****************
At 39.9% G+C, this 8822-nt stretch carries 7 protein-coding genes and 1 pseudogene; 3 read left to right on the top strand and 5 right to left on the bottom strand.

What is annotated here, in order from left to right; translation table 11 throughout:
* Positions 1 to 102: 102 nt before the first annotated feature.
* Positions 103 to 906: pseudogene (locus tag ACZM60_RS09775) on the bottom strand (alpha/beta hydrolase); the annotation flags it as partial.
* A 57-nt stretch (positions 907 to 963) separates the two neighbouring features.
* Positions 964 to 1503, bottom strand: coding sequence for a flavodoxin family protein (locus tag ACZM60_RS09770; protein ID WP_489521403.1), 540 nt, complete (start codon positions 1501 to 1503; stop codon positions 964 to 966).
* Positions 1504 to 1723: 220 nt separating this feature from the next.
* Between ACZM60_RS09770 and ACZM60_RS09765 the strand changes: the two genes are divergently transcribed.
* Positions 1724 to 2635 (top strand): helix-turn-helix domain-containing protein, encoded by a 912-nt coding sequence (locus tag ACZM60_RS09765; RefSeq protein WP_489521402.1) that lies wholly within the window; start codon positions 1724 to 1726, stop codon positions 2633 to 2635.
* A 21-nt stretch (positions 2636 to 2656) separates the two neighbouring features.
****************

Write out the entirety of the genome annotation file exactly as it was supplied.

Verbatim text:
At 39.9% G+C, this 8822-nt stretch carries 7 protein-coding genes and 1 pseudogene; 3 read left to right on the top strand and 5 right to left on the bottom strand.

What is annotated here, in order from left to right; translation table 11 throughout:
* Positions 1 to 102: 102 nt before the first annotated feature.
* Positions 103 to 906: pseudogene (locus tag ACZM60_RS09775) on the bottom strand (alpha/beta hydrolase); the annotation flags it as partial.
* A 57-nt stretch (positions 907 to 963) separates the two neighbouring features.
* Positions 964 to 1503, bottom strand: coding sequence for a flavodoxin family protein (locus tag ACZM60_RS09770; protein ID WP_489521403.1), 540 nt, complete (start codon positions 1501 to 1503; stop codon positions 964 to 966).
* Positions 1504 to 1723: 220 nt separating this feature from the next.
* Between ACZM60_RS09770 and ACZM60_RS09765 the strand changes: the two genes are divergently transcribed.
* Positions 1724 to 2635 (top strand): helix-turn-helix domain-containing protein, encoded by a 912-nt coding sequence (locus tag ACZM60_RS09765; RefSeq protein WP_489521402.1) that lies wholly within the window; start codon positions 1724 to 1726, stop codon positions 2633 to 2635.
* A 21-nt stretch (positions 2636 to 2656) separates the two neighbouring features.